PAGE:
MSU Libraries seeking submissions for new COVID-19 digital archive

Contact: Sasha Steinberg

Maroon, white and gray graphic for MSU Libraries' COVID-19 Digital Archive

STARKVILLE, Miss.—Mississippi State University Libraries is collecting submissions for a new COVID-19 digital archive to document the pandemic’s impact on the lives of MSU students, faculty, staff and community members.

“In keeping with MSU University Archives’ mission of preserving the institution’s history, this digital repository will chronicle the diverse experiences of the MSU community during COVID-19 and will be accessible for current and future researchers, as well as the public,” said University Archivist Jessica Perkins Smith.

Corinne Kennedy, MSU humanities librarian, explained that the digital archive also stemmed from conversations with multiple MSU faculty expressing an interest in preserving this history of the pandemic and its impact. Among them was MSU Assistant Professor Dhanashree Thorat, who teaches Introduction to Digital Humanities, a special topic course in the College of Arts and Sciences’ Department of English. Beginning in March, Thorat’s students created an original collection that will be featured in the digital archive. Karina Zelaya, assistant professor in MSU’s Department of Classical and Modern Languages and Literatures, is leading outreach efforts to promote the project among the Latinx and international communities.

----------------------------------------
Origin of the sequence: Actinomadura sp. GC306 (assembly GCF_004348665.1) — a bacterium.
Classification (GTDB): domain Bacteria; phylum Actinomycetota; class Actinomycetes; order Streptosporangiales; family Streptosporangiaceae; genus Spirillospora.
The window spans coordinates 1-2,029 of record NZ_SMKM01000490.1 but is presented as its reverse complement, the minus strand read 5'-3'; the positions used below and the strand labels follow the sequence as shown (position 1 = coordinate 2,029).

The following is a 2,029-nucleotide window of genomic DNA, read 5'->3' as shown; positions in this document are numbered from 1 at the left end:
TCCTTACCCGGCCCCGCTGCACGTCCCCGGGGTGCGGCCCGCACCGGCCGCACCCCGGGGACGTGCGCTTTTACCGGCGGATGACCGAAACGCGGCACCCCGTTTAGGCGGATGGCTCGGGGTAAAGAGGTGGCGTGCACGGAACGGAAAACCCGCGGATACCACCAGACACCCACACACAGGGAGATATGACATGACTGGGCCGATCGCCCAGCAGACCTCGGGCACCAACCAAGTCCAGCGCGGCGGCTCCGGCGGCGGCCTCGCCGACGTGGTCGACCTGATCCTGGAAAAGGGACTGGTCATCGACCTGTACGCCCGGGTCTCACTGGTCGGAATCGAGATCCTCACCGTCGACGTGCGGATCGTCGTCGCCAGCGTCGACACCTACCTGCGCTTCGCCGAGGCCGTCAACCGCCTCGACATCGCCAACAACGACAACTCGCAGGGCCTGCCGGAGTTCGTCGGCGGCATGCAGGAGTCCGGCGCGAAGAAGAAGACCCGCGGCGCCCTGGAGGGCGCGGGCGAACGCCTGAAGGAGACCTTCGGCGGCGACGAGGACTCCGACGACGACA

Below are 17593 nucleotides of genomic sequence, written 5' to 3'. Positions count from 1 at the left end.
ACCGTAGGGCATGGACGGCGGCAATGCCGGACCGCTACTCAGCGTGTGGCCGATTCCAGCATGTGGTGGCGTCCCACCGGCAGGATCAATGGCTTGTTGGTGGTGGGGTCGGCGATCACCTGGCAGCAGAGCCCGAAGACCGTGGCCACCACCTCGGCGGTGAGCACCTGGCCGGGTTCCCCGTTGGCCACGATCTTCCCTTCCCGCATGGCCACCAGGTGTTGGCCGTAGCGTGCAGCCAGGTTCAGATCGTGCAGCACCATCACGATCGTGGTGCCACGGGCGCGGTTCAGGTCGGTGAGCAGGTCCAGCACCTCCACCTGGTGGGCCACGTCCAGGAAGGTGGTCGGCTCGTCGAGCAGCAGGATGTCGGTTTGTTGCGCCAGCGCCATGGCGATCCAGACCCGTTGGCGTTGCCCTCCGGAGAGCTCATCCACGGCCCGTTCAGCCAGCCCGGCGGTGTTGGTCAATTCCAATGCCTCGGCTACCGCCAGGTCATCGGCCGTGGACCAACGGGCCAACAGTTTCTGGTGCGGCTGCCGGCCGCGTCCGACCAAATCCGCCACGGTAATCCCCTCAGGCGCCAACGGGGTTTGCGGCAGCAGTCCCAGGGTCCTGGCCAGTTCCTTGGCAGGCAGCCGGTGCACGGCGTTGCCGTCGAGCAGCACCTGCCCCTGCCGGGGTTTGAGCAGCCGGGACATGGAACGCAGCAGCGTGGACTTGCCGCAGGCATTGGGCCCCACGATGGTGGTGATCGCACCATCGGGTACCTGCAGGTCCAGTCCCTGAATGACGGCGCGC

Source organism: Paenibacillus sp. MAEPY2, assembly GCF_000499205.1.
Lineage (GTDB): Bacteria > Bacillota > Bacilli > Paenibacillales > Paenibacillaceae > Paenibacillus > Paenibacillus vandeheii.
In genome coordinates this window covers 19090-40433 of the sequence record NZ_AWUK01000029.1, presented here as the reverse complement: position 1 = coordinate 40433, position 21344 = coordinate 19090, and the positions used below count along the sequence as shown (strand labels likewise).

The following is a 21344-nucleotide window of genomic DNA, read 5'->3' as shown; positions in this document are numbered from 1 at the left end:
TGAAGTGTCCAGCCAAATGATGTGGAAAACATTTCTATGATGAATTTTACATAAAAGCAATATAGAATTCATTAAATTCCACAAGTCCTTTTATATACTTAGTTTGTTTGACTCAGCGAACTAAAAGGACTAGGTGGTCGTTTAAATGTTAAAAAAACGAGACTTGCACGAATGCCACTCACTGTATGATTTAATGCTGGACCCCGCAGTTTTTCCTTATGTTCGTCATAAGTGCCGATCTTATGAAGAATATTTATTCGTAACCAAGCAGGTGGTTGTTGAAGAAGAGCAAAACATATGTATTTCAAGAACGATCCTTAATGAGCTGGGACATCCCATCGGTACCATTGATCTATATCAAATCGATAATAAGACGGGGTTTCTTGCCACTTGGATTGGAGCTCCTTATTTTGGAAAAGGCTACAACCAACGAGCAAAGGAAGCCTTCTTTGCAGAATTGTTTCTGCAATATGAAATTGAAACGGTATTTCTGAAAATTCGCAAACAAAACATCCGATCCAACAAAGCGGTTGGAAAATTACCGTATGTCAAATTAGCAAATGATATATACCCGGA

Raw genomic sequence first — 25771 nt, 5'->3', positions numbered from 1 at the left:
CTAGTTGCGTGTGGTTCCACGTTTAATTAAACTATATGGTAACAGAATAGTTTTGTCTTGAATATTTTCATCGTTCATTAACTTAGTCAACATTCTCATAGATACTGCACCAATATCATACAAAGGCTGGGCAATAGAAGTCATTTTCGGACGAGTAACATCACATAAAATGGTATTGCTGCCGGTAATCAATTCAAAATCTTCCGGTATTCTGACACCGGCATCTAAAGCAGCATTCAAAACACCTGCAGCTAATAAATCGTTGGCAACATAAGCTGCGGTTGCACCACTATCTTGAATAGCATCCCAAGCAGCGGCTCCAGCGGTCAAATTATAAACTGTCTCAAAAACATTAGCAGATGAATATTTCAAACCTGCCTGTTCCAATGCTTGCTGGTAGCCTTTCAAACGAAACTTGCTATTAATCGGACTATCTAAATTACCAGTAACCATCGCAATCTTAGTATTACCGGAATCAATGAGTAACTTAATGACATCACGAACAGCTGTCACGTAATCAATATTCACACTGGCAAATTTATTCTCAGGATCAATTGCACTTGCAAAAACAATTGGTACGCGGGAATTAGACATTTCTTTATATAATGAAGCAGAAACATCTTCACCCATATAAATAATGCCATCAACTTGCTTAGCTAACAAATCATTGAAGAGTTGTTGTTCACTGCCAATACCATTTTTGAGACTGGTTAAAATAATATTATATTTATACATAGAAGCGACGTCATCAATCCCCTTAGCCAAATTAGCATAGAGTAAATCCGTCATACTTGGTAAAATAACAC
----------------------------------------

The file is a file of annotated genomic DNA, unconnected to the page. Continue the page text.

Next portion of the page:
“This spring’s campus operations were upended and the MSU community has been affected in various ways, from not being able to return to campus after spring break and switching to online learning in the middle of the semester to stay-at-home orders and loved ones who have fallen ill from the disease,” Kennedy said. “Our goal is to show the effect of these and other experiences through this digital exhibit that is freely available and accessible to all.”

MSU Libraries is not collecting physical material at this time, but Smith said campus and community members are welcome to digitally submit original photographs, videos, audio files, scanned handwritten or printed materials (e.g., journal or diary entries), screenshots of personal social media posts, personal memories, images of public signage and more. The library also wants to capture stories associated with the pandemic. Those interested can record their stories using video or audio or submit written accounts in a Word document or PDF format.

For more information or to begin the digital submission process, visit

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